The Ruby E was commissioned as the “B” Class Coast Guard Cutter Cyane (WPC-105) on October 25th, 1934 and based in Ketchikan, Alaska. The Cyane was named for the fresh water nymph (naiad) in Greek mythology who opposed Hades when he raped Persephone. She was built by Lake Union Dry Dock & Machine Works of Seattle, Washington and designed for the enforcement of Prohibition.
During World War II, The Ruby E conducted anti-submarine and search and rescue patrols. She also served as an escort for convoys, mostly along the West Coast of the United States.
The Cyane was decommissioned on August 1, 1950 and placed in storage at the Coast Guard Moorings in Kennydale, Washington. She was sold to Birchfield Boiler, Inc., of Tacoma, Washington on December 7, 1954, to commence a new life as a fish-processing vessel. Before her last years of topside service as a salvage vessel, she was renamed Ruby E. On June 18, 1989, the Ruby E. was intentionally sunk as an artificial reef in San Diego’s World Famous Wreck Alley. The history of the Ruby is checkered at best. During its final years, there is speculation that it was used for illegal racketeering coming up from Mexico into the United States.
The Ruby E is the second most popular wreck in San Diego’s popular Wreck Alley. It is frequented by locals, folks visiting San Diego and new “Wreck Divers” looking to hone their skills on something a little shallower and a little smaller (unlike its Wreck Alley neighbor, the Yukon). The Ruby E is known for its many invertebrates that have covered the deteriorating wreck. The Ruby E is 165 foot paradise for photographers looking for Macro topics.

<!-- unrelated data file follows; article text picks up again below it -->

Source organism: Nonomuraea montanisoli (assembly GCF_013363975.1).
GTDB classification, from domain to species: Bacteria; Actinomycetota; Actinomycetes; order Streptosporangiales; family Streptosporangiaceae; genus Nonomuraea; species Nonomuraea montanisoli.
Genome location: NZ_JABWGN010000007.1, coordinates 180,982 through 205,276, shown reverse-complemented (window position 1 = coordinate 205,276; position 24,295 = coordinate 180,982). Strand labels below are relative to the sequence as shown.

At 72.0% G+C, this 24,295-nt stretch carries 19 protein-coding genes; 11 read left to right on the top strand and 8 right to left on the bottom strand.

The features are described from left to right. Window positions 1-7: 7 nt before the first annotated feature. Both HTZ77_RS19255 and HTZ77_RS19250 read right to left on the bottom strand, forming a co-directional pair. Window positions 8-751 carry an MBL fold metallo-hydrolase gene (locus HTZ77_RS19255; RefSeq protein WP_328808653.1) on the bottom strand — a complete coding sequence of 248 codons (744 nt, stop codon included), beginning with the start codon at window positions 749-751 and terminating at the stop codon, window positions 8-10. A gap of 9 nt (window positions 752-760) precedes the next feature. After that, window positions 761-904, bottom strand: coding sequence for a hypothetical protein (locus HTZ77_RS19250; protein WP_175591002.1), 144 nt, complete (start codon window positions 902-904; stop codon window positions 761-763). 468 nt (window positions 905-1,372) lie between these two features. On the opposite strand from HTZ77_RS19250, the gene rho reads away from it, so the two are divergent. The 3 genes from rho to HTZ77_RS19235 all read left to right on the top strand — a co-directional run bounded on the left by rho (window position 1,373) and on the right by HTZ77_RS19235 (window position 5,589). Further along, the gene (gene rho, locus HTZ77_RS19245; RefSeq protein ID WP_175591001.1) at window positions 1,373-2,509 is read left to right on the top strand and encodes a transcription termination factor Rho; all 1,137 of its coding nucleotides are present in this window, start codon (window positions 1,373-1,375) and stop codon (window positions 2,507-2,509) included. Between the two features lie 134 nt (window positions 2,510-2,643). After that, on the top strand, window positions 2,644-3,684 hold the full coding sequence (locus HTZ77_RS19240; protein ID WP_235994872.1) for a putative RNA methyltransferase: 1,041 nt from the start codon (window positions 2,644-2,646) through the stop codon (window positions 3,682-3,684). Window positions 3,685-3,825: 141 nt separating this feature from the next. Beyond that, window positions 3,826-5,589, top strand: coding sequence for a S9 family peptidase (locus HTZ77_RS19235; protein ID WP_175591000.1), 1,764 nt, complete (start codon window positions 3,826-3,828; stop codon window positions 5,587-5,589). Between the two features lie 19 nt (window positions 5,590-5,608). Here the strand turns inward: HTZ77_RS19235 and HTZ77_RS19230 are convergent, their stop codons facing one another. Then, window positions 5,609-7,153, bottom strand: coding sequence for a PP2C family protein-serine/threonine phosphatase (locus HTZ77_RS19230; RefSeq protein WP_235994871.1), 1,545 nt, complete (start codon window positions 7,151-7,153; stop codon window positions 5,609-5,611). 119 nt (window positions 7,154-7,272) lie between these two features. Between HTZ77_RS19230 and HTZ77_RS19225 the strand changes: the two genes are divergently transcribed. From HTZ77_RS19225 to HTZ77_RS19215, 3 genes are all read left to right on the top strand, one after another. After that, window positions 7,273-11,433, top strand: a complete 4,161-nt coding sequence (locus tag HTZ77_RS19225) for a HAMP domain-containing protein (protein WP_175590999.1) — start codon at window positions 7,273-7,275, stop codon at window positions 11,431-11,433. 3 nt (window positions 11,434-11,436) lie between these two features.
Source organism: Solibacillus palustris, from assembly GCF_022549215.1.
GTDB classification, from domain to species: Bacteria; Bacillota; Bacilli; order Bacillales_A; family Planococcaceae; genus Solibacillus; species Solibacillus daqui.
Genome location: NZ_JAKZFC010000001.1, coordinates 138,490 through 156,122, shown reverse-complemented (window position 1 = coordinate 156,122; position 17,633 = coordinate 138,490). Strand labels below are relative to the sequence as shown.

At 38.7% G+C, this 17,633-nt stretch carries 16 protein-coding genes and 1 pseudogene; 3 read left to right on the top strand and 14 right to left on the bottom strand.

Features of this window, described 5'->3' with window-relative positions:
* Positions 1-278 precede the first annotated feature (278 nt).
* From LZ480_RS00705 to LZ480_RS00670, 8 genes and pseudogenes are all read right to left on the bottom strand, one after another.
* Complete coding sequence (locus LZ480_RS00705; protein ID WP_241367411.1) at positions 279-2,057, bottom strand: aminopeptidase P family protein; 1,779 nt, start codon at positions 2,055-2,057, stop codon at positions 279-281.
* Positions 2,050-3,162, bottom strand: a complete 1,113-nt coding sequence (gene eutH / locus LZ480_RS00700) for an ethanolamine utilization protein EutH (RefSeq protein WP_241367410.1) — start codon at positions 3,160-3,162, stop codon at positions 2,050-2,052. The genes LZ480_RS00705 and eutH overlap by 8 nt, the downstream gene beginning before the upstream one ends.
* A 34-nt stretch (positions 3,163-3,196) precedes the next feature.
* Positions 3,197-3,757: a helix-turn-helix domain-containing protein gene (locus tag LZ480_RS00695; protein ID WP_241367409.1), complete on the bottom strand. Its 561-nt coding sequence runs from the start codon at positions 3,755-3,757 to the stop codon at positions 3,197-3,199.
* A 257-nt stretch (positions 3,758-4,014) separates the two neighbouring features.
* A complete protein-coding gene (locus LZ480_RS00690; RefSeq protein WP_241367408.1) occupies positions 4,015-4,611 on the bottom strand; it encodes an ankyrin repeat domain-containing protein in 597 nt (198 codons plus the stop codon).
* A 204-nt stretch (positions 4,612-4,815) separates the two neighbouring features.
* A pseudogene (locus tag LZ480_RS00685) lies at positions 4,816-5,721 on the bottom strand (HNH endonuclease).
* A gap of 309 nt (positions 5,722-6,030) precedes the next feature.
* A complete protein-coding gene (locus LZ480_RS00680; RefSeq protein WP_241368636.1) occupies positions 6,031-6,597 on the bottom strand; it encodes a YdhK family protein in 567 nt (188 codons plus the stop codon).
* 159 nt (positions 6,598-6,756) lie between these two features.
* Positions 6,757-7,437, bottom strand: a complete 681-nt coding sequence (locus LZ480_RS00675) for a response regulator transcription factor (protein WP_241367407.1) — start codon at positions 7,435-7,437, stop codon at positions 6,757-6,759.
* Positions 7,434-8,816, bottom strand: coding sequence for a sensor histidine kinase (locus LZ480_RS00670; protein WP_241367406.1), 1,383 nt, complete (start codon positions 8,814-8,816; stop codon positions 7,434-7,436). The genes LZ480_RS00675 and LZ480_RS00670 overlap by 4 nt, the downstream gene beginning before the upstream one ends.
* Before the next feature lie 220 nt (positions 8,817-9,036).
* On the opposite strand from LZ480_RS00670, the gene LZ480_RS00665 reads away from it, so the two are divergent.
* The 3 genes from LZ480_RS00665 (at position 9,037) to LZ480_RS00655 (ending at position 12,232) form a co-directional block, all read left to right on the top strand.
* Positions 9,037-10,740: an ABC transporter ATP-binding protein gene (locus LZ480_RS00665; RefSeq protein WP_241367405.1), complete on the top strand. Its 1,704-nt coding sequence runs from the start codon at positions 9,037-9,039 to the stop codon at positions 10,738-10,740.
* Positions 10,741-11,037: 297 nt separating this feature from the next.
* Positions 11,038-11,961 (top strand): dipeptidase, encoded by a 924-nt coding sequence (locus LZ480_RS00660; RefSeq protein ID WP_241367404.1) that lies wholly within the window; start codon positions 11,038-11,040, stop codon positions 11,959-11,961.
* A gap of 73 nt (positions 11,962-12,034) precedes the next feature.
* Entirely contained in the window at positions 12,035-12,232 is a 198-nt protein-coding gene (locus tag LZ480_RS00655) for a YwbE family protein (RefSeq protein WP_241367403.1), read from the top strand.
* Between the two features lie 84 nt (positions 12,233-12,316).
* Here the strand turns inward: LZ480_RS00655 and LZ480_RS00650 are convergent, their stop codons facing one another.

While the Ruby E does offer several easy penetration points, they should only be attempted by qualified divers and divers undergoing wreck certification under the instruction of an Expert Wreck Diving Instructor. The easiest point to enter is the wheel house; however the years and conditions have been harsh on the thin metals outlining this ole Coast Guard Cutter. Extra care should be taken when entering the wheel house, especially for silting and sharp edges.
Another popular entry point on the wreck is the engine room. The boat still carries its large twin diesel engines. You can still see the old rocker arms and other parts of the engine if you close enough. While the engine room is easy to enter, all divers should be certified for wreck penetration when entering. There are lots of places to bang a head, get caught in the metal riggings, cut yourself or get caught in a silt out making it troublesome to find even the large entrance.
It is common mistake to think if the Yukon has poor conditions that the Ruby E may be a better dive. While it is not impossible it is generally not the case. The Ruby E is about 10 minutes from the Yukon and is a bit more exposed to swells and currents. Visibility can range from 2 feet to 20 feet on most days. Water temperatures can run from the high 40’s in winter time to the low 60’s in the summer time. The ruby E sits in about 70 feet at the sand and the deck of the boat is generally a 65 foot dive which makes this a nice second dive to the HMCS Yukon. Generally, one long dive is enough to see the whole boat, however it is also long enough to get you hooked on it as a favorite dive. The Ruby E generally invites most divers back for a second date.